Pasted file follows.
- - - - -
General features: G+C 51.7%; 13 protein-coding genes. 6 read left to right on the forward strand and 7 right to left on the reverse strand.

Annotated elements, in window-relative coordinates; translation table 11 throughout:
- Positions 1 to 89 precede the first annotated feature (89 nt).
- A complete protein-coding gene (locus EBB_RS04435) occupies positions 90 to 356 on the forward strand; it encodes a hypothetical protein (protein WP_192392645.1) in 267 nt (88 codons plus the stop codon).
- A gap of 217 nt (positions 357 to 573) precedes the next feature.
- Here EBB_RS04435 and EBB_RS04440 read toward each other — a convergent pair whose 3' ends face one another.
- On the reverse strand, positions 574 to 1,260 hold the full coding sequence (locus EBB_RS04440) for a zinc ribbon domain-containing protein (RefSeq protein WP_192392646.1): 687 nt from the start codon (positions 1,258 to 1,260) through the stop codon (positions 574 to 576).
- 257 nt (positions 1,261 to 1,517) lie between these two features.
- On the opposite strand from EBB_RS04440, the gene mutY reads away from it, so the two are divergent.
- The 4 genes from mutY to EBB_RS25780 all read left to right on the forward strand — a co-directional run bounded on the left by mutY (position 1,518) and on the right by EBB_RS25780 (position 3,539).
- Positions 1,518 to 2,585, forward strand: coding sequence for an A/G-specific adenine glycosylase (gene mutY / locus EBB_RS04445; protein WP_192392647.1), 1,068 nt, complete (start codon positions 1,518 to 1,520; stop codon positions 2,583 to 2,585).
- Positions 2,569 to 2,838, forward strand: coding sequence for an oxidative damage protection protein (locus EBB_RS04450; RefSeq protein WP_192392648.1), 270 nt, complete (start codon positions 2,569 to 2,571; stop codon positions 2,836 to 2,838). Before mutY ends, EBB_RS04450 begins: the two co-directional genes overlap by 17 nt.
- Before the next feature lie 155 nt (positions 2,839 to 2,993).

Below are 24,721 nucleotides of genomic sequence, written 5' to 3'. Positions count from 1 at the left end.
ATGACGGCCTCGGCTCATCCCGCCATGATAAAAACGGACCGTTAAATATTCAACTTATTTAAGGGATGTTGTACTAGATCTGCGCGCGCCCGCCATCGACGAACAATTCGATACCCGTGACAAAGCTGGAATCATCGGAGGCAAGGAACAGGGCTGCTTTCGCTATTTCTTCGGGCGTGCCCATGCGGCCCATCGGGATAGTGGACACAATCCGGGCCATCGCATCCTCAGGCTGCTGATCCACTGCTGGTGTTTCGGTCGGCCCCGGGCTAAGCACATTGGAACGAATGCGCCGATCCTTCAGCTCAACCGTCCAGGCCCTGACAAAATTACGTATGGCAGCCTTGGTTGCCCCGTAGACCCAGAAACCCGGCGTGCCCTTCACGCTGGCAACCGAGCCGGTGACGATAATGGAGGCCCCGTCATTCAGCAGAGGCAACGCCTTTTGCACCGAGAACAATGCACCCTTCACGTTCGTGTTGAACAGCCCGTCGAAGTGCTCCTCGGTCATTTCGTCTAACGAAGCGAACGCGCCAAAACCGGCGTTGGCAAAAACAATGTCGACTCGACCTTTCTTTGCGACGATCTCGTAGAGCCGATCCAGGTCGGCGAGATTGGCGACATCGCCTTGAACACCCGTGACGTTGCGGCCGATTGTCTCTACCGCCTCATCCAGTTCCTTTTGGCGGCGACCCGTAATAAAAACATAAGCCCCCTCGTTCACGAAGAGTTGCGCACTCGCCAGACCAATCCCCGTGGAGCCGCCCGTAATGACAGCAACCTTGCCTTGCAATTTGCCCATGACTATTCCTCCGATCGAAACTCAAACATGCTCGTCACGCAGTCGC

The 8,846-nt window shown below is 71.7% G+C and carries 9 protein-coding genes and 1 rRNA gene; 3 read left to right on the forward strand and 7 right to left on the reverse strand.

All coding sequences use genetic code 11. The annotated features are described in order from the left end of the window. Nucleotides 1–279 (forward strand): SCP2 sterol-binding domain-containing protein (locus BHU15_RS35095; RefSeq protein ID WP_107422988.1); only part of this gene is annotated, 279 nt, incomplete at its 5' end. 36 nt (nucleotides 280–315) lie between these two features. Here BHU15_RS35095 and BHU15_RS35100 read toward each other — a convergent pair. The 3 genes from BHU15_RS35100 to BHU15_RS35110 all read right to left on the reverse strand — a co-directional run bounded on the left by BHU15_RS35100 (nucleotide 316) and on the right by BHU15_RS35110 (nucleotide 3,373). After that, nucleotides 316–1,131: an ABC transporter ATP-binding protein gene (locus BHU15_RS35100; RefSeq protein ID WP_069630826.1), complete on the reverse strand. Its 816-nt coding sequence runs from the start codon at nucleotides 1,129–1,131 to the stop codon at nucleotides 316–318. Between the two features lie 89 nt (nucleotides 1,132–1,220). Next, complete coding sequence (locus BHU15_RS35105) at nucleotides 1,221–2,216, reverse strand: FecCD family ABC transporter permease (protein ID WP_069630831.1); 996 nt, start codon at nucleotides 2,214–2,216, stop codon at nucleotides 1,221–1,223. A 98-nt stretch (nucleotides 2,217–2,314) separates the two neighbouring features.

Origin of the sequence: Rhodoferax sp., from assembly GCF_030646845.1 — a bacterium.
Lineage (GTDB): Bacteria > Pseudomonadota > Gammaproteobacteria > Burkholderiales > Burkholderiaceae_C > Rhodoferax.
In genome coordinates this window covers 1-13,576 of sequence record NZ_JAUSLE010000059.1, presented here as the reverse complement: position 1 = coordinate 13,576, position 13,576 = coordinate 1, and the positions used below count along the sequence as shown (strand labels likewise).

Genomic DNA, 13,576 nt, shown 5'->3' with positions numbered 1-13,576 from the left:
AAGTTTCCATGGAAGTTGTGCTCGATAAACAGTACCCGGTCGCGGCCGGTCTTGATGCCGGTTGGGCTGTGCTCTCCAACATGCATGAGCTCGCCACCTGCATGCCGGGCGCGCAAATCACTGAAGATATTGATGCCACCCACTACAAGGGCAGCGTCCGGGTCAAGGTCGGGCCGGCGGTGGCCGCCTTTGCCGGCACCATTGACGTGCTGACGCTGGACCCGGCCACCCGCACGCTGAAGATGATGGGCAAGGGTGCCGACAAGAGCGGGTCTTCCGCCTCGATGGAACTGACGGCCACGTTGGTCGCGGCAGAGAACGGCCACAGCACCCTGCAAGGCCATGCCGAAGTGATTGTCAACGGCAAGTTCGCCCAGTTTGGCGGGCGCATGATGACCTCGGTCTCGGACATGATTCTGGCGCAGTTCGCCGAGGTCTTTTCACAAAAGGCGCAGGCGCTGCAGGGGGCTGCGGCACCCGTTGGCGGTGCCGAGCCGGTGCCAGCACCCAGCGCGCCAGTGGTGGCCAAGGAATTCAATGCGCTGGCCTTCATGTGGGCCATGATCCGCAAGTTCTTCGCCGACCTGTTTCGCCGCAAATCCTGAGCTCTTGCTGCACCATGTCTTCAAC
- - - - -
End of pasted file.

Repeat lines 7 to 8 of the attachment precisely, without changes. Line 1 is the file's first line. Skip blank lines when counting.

- On the reverse strand, positions 574 to 1,260 hold the full coding sequence (locus EBB_RS04440) for a zinc ribbon domain-containing protein (RefSeq protein WP_192392646.1): 687 nt from the start codon (positions 1,258 to 1,260) through the stop codon (positions 574 to 576).
- 257 nt (positions 1,261 to 1,517) lie between these two features.